SECURITY is paramount to every nation. This is because no nation can develop in an atmosphere of insecurity.

The people need to be assured of their safety and security in order to go about their daily activities, and every government is enjoined to institute measures to curb acts capable of engendering insecurity in the country.

That is why the Times welcomes the Minister of the Interior’s caution to the private security organisa-tions not to get closer to election activities to forment trouble.

The Times regards this caution as very timely, because matters concerning elections have the potential of creating insecurity.

The nation is already polarised by politics, with each political group determined to win power at all costs, and we need to guard against acts that can lead to political violence.

We do acknowledge that the private security organisations are playing very crucial roles in the maintenance of law and order.

They complement the efforts of the national security agencies, particularly the Ghana Police Service, in providing security at institutions, and must be commended and given all the necessary support.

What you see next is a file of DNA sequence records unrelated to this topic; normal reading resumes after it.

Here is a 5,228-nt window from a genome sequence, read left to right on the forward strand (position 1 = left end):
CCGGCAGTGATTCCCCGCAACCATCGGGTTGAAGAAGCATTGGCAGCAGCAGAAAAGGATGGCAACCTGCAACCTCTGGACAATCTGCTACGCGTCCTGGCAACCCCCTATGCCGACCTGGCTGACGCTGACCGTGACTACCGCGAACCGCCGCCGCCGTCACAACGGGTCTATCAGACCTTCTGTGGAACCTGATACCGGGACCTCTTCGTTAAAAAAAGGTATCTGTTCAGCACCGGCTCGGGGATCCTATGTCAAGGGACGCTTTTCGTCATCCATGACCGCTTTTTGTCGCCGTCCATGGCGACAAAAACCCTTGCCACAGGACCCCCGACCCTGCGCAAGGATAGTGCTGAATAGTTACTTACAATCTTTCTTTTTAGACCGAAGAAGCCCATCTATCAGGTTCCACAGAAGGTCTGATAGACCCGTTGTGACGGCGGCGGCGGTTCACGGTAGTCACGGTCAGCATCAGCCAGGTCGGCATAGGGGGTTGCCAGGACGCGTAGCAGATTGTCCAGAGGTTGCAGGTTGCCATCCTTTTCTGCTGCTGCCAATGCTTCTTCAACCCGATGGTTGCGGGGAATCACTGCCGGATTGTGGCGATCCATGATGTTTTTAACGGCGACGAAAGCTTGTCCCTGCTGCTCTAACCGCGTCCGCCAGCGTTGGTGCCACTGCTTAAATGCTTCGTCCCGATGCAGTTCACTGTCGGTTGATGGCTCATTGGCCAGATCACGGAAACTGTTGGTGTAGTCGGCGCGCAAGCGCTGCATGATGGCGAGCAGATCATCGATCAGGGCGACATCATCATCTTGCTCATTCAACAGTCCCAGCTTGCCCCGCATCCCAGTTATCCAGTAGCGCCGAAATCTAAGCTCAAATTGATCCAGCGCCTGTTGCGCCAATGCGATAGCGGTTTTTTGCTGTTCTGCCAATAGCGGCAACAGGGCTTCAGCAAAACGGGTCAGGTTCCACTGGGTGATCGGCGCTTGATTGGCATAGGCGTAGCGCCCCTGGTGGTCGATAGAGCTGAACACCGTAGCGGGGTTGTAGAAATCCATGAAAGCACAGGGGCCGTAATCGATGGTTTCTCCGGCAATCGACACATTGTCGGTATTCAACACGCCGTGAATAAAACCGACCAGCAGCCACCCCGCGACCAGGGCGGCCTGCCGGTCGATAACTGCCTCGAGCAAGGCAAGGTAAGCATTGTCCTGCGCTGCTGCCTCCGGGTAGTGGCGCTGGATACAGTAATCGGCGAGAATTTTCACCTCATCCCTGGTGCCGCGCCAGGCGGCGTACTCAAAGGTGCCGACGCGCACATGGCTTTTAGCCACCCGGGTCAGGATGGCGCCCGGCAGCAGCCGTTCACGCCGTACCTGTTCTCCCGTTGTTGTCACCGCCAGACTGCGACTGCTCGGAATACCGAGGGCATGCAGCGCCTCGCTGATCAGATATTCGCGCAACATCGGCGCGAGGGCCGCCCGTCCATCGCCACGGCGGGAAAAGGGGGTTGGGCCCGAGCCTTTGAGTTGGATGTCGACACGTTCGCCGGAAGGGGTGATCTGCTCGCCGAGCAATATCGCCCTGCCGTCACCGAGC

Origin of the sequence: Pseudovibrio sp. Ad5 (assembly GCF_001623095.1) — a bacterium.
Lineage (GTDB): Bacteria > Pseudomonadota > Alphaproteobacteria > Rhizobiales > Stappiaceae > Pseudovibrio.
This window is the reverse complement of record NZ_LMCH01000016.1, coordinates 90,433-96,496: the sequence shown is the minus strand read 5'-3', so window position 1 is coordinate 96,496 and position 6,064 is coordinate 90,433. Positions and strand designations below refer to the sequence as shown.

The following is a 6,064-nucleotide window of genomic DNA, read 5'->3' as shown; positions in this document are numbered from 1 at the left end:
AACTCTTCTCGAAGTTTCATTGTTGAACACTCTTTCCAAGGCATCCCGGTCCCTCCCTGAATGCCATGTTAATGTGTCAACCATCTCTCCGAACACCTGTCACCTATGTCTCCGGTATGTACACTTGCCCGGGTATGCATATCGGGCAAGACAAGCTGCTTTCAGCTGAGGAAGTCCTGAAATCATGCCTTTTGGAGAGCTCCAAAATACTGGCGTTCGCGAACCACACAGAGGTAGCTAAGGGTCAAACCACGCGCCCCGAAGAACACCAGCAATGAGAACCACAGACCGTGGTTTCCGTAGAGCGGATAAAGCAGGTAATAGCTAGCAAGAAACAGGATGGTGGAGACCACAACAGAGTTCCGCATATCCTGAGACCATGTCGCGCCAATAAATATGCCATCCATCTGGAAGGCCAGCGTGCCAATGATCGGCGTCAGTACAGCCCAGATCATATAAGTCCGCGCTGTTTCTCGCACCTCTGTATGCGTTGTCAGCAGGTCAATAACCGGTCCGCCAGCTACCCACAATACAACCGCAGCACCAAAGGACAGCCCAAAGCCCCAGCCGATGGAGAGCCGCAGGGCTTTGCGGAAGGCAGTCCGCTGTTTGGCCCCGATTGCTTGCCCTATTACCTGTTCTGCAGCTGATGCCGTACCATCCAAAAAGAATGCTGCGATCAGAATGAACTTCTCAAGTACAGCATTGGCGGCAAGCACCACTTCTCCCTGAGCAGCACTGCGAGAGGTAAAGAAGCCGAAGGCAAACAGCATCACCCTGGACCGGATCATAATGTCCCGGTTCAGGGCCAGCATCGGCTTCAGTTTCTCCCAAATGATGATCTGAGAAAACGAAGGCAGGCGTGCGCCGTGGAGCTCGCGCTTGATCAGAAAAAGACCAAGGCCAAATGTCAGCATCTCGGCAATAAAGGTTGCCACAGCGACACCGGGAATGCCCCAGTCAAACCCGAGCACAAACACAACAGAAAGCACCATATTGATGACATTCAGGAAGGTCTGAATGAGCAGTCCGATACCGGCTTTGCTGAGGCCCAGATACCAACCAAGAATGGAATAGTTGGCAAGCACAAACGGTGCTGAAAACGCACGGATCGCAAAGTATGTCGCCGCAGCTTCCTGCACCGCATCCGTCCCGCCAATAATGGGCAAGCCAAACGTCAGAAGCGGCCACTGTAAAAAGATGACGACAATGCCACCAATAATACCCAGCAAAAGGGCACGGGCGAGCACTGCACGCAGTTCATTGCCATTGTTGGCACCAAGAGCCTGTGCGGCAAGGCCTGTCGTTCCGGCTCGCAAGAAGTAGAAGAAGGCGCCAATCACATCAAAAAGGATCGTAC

It is, however, an undeniable fact that the personnel of these organisa-tions can easily be influenced and misdirected to engage in acts inimical to the nation’s progress and stability.

Recent developments in the country attest to this fact. It is possible certain politicians may engage the services of personnel of these organisations to guard their homes and offices, or as body guards, but attempt to use them as terror squads to attack or intimidate political opponents. This cuts across the political divide.

There is no problem with the political parties employing the services of these organisations, but it is very essential that the parties are not allowed to exploit the situation and coerce the personnel to engage in acts which can destabilise the nation.

The Times believes it’s about time the operations of the private security organisations were strictly monitored, or regulated in the national interest.

Print Friendly

Leave a Comment